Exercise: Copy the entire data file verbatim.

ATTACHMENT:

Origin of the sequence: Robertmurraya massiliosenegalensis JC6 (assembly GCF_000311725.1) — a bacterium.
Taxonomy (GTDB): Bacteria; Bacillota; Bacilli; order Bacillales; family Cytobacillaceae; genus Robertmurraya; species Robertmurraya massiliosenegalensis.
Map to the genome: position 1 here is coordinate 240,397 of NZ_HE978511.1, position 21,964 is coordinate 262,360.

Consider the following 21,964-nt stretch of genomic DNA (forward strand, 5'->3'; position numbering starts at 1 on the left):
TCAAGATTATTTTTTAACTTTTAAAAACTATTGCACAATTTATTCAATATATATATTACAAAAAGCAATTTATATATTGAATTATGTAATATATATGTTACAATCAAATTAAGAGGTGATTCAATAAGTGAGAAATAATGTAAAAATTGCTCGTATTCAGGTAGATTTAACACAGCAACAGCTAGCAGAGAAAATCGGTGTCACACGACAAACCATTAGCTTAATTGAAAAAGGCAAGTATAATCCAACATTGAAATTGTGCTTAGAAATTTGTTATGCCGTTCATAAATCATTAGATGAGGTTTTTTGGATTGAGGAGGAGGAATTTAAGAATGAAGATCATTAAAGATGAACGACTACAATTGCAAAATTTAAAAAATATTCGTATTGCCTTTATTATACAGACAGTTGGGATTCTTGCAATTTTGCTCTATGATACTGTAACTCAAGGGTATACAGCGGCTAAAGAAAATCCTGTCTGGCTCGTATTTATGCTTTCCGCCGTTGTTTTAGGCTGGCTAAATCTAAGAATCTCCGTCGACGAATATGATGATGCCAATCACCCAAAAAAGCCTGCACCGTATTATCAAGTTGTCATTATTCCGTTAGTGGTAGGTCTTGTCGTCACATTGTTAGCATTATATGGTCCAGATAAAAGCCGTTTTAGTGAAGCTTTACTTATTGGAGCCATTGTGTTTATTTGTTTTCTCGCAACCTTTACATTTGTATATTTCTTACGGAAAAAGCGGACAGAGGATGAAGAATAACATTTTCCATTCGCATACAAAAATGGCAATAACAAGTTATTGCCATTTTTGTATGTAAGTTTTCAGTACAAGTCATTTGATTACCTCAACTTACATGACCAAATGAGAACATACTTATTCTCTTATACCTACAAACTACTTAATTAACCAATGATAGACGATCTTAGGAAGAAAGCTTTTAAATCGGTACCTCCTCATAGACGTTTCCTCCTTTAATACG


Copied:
Origin of the sequence: Robertmurraya massiliosenegalensis JC6 (assembly GCF_000311725.1) — a bacterium.
Taxonomy (GTDB): Bacteria; Bacillota; Bacilli; order Bacillales; family Cytobacillaceae; genus Robertmurraya; species Robertmurraya massiliosenegalensis.
Map to the genome: position 1 here is coordinate 240,397 of NZ_HE978511.1, position 21,964 is coordinate 262,360.

Consider the following 21,964-nt stretch of genomic DNA (forward strand, 5'->3'; position numbering starts at 1 on the left):
TCAAGATTATTTTTTAACTTTTAAAAACTATTGCACAATTTATTCAATATATATATTACAAAAAGCAATTTATATATTGAATTATGTAATATATATGTTACAATCAAATTAAGAGGTGATTCAATAAGTGAGAAATAATGTAAAAATTGCTCGTATTCAGGTAGATTTAACACAGCAACAGCTAGCAGAGAAAATCGGTGTCACACGACAAACCATTAGCTTAATTGAAAAAGGCAAGTATAATCCAACATTGAAATTGTGCTTAGAAATTTGTTATGCCGTTCATAAATCATTAGATGAGGTTTTTTGGATTGAGGAGGAGGAATTTAAGAATGAAGATCATTAAAGATGAACGACTACAATTGCAAAATTTAAAAAATATTCGTATTGCCTTTATTATACAGACAGTTGGGATTCTTGCAATTTTGCTCTATGATACTGTAACTCAAGGGTATACAGCGGCTAAAGAAAATCCTGTCTGGCTCGTATTTATGCTTTCCGCCGTTGTTTTAGGCTGGCTAAATCTAAGAATCTCCGTCGACGAATATGATGATGCCAATCACCCAAAAAAGCCTGCACCGTATTATCAAGTTGTCATTATTCCGTTAGTGGTAGGTCTTGTCGTCACATTGTTAGCATTATATGGTCCAGATAAAAGCCGTTTTAGTGAAGCTTTACTTATTGGAGCCATTGTGTTTATTTGTTTTCTCGCAACCTTTACATTTGTATATTTCTTACGGAAAAAGCGGACAGAGGATGAAGAATAACATTTTCCATTCGCATACAAAAATGGCAATAACAAGTTATTGCCATTTTTGTATGTAAGTTTTCAGTACAAGTCATTTGATTACCTCAACTTACATGACCAAATGAGAACATACTTATTCTCTTATACCTACAAACTACTTAATTAACCAATGATAGACGATCTTAGGAAGAAAGCTTTTAAATCGGTACCTCCTCATAGACGTTTCCTCCTTTAATACG